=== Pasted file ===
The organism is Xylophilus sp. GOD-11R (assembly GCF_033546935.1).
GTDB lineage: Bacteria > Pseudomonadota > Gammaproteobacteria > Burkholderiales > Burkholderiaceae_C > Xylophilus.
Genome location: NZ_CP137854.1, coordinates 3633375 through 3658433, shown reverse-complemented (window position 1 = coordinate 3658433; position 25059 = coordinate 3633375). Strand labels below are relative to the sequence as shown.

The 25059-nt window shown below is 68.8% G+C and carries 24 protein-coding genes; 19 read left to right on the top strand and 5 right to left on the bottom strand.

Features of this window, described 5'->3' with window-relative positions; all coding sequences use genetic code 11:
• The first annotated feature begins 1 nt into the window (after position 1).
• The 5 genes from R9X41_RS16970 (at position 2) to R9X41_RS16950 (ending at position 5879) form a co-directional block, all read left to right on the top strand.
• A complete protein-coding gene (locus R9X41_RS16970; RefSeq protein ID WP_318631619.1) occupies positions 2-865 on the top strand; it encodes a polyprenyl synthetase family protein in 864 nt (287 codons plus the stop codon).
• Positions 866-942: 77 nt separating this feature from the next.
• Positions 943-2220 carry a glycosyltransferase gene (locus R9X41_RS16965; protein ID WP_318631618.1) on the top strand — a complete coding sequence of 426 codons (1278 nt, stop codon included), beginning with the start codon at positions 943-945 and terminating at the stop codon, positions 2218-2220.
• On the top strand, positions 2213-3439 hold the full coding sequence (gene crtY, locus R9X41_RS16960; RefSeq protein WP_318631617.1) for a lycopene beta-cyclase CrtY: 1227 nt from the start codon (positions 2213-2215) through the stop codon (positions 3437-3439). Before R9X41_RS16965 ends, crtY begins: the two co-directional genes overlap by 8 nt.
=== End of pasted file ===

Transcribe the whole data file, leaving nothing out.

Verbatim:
The organism is Xylophilus sp. GOD-11R (assembly GCF_033546935.1).
GTDB lineage: Bacteria > Pseudomonadota > Gammaproteobacteria > Burkholderiales > Burkholderiaceae_C > Xylophilus.
Genome location: NZ_CP137854.1, coordinates 3633375 through 3658433, shown reverse-complemented (window position 1 = coordinate 3658433; position 25059 = coordinate 3633375). Strand labels below are relative to the sequence as shown.

The 25059-nt window shown below is 68.8% G+C and carries 24 protein-coding genes; 19 read left to right on the top strand and 5 right to left on the bottom strand.

Features of this window, described 5'->3' with window-relative positions; all coding sequences use genetic code 11:
• The first annotated feature begins 1 nt into the window (after position 1).
• The 5 genes from R9X41_RS16970 (at position 2) to R9X41_RS16950 (ending at position 5879) form a co-directional block, all read left to right on the top strand.
• A complete protein-coding gene (locus R9X41_RS16970; RefSeq protein ID WP_318631619.1) occupies positions 2-865 on the top strand; it encodes a polyprenyl synthetase family protein in 864 nt (287 codons plus the stop codon).
• Positions 866-942: 77 nt separating this feature from the next.
• Positions 943-2220 carry a glycosyltransferase gene (locus R9X41_RS16965; protein ID WP_318631618.1) on the top strand — a complete coding sequence of 426 codons (1278 nt, stop codon included), beginning with the start codon at positions 943-945 and terminating at the stop codon, positions 2218-2220.
• On the top strand, positions 2213-3439 hold the full coding sequence (gene crtY, locus R9X41_RS16960; RefSeq protein WP_318631617.1) for a lycopene beta-cyclase CrtY: 1227 nt from the start codon (positions 2213-2215) through the stop codon (positions 3437-3439). Before R9X41_RS16965 ends, crtY begins: the two co-directional genes overlap by 8 nt.